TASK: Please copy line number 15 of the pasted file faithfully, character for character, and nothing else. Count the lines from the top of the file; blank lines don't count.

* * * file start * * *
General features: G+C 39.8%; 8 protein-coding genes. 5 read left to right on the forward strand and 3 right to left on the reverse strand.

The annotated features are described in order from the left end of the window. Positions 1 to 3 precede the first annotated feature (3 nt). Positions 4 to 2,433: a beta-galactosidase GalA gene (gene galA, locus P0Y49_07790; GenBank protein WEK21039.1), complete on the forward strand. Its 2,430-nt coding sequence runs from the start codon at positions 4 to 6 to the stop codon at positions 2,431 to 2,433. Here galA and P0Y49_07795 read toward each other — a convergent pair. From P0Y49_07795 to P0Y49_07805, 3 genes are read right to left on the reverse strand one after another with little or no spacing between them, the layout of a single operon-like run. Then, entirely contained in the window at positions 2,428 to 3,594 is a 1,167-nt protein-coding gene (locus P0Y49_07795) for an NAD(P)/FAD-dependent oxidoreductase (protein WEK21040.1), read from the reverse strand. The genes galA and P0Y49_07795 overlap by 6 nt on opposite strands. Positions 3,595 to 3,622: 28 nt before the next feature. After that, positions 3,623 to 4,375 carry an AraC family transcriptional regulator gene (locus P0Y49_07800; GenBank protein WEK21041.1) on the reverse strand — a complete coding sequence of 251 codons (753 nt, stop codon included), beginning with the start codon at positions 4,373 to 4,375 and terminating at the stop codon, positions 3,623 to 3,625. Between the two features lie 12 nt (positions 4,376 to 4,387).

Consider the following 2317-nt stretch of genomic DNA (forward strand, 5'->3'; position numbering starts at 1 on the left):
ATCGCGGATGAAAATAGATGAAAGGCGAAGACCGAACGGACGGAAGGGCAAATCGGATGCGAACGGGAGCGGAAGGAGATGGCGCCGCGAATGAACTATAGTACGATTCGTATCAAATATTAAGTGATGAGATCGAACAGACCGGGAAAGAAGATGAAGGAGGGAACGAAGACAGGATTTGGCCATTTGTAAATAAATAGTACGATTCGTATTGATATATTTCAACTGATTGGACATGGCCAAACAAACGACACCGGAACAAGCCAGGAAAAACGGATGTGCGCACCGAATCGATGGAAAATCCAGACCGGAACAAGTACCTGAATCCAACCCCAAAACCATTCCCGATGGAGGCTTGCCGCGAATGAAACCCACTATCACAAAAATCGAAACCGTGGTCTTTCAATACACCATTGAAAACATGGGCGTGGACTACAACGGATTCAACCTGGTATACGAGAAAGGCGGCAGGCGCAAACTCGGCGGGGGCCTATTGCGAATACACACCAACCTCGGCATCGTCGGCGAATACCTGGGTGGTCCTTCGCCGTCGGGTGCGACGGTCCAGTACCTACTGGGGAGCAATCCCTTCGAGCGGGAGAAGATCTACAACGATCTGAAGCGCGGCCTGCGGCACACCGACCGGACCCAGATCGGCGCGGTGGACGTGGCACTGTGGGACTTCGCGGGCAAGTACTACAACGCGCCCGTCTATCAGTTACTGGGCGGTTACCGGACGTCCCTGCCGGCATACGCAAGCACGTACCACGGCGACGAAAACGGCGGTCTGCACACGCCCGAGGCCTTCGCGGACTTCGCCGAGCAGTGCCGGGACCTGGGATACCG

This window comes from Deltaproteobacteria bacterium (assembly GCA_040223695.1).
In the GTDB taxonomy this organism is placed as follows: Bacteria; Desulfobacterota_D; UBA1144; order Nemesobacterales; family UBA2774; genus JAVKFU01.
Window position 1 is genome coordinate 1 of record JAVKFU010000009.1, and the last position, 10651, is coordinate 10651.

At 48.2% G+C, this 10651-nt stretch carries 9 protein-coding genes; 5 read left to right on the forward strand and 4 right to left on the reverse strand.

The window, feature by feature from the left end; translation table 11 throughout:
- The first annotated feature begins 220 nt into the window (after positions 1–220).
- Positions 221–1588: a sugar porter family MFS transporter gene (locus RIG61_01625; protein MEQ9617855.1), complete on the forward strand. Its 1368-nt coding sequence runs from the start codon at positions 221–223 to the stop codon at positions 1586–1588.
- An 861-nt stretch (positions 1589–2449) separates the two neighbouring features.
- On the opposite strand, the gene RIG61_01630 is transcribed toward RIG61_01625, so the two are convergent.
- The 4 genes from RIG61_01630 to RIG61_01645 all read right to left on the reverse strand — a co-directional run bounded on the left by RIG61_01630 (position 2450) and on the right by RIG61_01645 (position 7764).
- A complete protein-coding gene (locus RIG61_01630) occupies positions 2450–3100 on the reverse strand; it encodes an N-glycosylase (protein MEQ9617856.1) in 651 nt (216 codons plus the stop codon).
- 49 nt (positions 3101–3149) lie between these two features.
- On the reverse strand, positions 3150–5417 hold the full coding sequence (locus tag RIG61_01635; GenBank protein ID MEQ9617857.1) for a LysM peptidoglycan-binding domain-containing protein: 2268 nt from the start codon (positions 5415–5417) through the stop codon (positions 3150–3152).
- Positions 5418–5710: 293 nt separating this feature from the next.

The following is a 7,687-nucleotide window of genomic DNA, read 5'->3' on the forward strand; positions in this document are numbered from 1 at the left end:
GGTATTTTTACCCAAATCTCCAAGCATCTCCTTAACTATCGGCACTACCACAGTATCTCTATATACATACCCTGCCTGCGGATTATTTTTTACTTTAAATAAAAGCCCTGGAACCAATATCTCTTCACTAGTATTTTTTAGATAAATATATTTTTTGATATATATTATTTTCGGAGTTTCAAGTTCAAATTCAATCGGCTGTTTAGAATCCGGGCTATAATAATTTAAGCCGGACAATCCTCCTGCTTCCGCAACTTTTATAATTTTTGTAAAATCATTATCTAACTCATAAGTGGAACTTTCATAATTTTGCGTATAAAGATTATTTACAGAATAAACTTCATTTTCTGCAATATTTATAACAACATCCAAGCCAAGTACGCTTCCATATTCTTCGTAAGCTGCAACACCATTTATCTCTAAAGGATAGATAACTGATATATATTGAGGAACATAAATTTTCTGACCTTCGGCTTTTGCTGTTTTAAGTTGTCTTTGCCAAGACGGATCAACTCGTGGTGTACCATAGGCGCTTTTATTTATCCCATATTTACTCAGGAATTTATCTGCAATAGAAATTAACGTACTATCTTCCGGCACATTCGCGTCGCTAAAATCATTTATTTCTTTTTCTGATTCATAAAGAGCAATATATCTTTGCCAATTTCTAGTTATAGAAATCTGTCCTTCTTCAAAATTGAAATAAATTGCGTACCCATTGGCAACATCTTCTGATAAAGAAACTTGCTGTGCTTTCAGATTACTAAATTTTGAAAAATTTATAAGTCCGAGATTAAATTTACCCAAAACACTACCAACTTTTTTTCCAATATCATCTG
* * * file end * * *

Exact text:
- A complete protein-coding gene (locus RIG61_01630) occupies positions 2450–3100 on the reverse strand; it encodes an N-glycosylase (protein MEQ9617856.1) in 651 nt (216 codons plus the stop codon).